Today the Daily Mail ran a story that made a lot of people very angry. Nothing new about that, it is the Daily Mail after all, but it’s one of the rare occasions I got genuinely rather shouty with anger at a newspaper story. Why?
As a diagnosed coeliac, I have to take the condition very seriously. Repeated ingestion of gluten – a protein present in wheat, barley and rye – can significantly increase the risk of developing cancer, diabetes and osteoporosis. This is not something to be taken lightly. So when the media publishes an article that encourages non-coeliacs to categorise themselves, through self-diagnosis, into varying levels of coeliac, it’s not only insulting, it’s dangerous.
Coeliac disease is the name for the condition in which gluten causes damage to the small intestine. Referring to those who choose to avoid gluten as part of a lifestyle choice as ‘lifestyle coeliacs’ makes as much sense as calling someone like Davina McCall, who avoids sugar, a ‘lifestyle diabetic’. Nobody does. Nobody would dare to go there.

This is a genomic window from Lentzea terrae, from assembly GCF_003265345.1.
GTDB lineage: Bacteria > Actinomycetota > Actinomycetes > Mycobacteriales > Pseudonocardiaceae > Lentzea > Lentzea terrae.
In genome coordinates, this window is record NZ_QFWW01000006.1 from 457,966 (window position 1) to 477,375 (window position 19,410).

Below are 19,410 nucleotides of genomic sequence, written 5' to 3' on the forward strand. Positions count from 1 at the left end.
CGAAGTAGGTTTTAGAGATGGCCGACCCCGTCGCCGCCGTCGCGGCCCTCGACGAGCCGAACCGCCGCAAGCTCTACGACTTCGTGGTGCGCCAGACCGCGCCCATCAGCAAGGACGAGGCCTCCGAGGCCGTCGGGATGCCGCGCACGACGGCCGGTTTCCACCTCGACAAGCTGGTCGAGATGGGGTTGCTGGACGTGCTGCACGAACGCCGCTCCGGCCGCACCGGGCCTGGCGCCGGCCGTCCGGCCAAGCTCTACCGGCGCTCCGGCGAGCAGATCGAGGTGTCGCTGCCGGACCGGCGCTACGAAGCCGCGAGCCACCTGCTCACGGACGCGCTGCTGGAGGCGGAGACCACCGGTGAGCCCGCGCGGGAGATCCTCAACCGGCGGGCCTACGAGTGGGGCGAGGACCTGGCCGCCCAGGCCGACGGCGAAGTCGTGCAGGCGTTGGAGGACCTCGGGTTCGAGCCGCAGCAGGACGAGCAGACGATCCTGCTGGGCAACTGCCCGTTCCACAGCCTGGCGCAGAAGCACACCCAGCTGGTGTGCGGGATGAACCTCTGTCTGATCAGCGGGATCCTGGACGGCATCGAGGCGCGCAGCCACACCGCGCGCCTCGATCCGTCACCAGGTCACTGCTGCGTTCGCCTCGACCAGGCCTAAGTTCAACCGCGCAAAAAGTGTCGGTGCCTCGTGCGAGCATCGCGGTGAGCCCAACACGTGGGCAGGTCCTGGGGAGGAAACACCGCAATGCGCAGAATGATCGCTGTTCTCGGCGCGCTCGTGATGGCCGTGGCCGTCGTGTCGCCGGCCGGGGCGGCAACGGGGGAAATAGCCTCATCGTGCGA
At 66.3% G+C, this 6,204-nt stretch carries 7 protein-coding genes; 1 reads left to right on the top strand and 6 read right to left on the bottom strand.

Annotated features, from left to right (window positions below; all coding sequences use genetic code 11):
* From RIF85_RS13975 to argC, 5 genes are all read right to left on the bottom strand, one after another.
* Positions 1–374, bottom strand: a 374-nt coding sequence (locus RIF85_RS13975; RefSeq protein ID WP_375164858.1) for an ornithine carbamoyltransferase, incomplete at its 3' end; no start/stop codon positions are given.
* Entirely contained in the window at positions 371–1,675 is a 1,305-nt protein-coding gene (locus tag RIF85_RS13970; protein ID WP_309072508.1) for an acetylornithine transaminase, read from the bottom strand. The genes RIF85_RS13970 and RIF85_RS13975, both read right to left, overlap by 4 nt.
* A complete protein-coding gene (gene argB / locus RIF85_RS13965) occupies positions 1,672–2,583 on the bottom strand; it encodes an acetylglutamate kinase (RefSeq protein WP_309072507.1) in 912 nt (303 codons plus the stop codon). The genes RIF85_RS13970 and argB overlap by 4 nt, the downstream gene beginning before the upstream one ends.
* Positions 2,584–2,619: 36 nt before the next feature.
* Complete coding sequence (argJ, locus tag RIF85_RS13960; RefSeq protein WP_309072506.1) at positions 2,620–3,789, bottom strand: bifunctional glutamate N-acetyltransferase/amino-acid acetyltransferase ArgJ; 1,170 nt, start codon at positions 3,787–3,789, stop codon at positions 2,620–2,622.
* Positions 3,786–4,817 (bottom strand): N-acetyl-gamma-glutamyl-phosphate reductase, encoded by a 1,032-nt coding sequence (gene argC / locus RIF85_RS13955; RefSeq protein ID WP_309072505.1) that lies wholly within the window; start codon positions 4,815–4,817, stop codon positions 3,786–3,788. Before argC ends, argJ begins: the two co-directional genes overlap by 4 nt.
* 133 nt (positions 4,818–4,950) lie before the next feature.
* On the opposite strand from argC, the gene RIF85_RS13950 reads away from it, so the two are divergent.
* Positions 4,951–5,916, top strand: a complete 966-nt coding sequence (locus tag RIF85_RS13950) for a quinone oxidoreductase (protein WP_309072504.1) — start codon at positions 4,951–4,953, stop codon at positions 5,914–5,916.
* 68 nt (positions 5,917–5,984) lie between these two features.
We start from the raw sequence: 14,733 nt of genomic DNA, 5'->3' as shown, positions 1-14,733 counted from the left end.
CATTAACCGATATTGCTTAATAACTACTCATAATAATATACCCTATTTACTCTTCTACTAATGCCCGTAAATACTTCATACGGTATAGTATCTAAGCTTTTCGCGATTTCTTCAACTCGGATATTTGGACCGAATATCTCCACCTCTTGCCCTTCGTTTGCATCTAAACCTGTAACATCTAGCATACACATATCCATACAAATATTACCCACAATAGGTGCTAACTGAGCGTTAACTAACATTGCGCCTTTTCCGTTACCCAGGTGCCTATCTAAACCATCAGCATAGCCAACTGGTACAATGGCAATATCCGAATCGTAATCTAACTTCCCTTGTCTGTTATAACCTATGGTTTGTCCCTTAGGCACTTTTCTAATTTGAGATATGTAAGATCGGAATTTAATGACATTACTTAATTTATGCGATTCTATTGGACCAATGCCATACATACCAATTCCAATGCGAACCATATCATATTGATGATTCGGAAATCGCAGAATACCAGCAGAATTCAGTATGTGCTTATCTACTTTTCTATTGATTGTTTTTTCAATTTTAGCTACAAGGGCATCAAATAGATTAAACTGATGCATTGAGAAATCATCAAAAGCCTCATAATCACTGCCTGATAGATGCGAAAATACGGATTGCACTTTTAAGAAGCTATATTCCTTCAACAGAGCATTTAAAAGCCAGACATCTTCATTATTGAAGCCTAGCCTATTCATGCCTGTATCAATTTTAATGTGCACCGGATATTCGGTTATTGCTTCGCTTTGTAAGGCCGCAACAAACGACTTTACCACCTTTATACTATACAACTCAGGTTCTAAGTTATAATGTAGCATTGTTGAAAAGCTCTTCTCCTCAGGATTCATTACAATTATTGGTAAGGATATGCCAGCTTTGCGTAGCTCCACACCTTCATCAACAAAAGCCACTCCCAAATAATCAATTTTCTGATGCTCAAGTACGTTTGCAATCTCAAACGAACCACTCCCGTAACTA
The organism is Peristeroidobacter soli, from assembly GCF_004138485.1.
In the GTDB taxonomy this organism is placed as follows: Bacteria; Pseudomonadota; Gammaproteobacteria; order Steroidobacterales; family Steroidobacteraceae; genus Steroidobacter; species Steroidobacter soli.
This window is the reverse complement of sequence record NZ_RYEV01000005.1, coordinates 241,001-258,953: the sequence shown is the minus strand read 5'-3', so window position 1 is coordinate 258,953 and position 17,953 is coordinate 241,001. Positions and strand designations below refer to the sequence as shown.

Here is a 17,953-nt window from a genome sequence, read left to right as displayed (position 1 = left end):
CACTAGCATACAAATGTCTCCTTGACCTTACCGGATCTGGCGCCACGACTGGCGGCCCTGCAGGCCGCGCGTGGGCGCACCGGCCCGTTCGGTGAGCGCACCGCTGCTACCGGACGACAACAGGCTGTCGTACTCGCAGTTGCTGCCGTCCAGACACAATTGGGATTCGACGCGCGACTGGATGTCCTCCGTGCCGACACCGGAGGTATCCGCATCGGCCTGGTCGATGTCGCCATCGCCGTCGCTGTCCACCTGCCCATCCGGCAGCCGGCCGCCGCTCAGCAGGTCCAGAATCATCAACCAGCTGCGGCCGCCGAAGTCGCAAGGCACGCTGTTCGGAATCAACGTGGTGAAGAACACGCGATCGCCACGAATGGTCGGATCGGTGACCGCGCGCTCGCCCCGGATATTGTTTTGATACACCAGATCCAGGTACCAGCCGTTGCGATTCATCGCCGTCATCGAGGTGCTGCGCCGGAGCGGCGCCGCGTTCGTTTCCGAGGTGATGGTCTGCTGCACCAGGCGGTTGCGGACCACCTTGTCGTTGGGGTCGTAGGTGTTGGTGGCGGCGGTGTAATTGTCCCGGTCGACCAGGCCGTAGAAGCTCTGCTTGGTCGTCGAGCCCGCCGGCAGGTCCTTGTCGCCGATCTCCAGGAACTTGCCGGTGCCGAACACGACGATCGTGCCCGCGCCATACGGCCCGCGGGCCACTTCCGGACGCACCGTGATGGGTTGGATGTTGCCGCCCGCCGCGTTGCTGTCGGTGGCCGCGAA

For many, this won’t seem like a big problem, so it’s important to put it into perspective. Recently I heard a story that disturbed me. A local restaurant, who I won’t name here, has been selling a food item as gluten free, with stuffing inside that most definitely was not gluten free. A woman narrowly escaped being made very poorly as a result and when she challenged the manager about it, the lady was told they understood coeliac disease to be a ‘lifestyle choice’. In other words, despite the EU regulations about allergen labelling, their belief that gluten free meant ‘I’m on a health kick’ completely overrode the importance of accurate allergen labelling.
This is the inherent danger in labelling every person who avoids gluten a coeliac. Those in whom we are forced to place our trust every time we eat outside our homes stop taking the condition seriously. They begin thinking it’s okay to use the same butter, knife, chopping board, toaster, for genuine coeliacs and those who are simply choosing to avoid it, and we’re the ones who pay the price. If we don’t fight back against erroneous reports and those that encourage sloppy food care, we tell everyone that it’s okay to stop taking the precautions that might one day save our lives.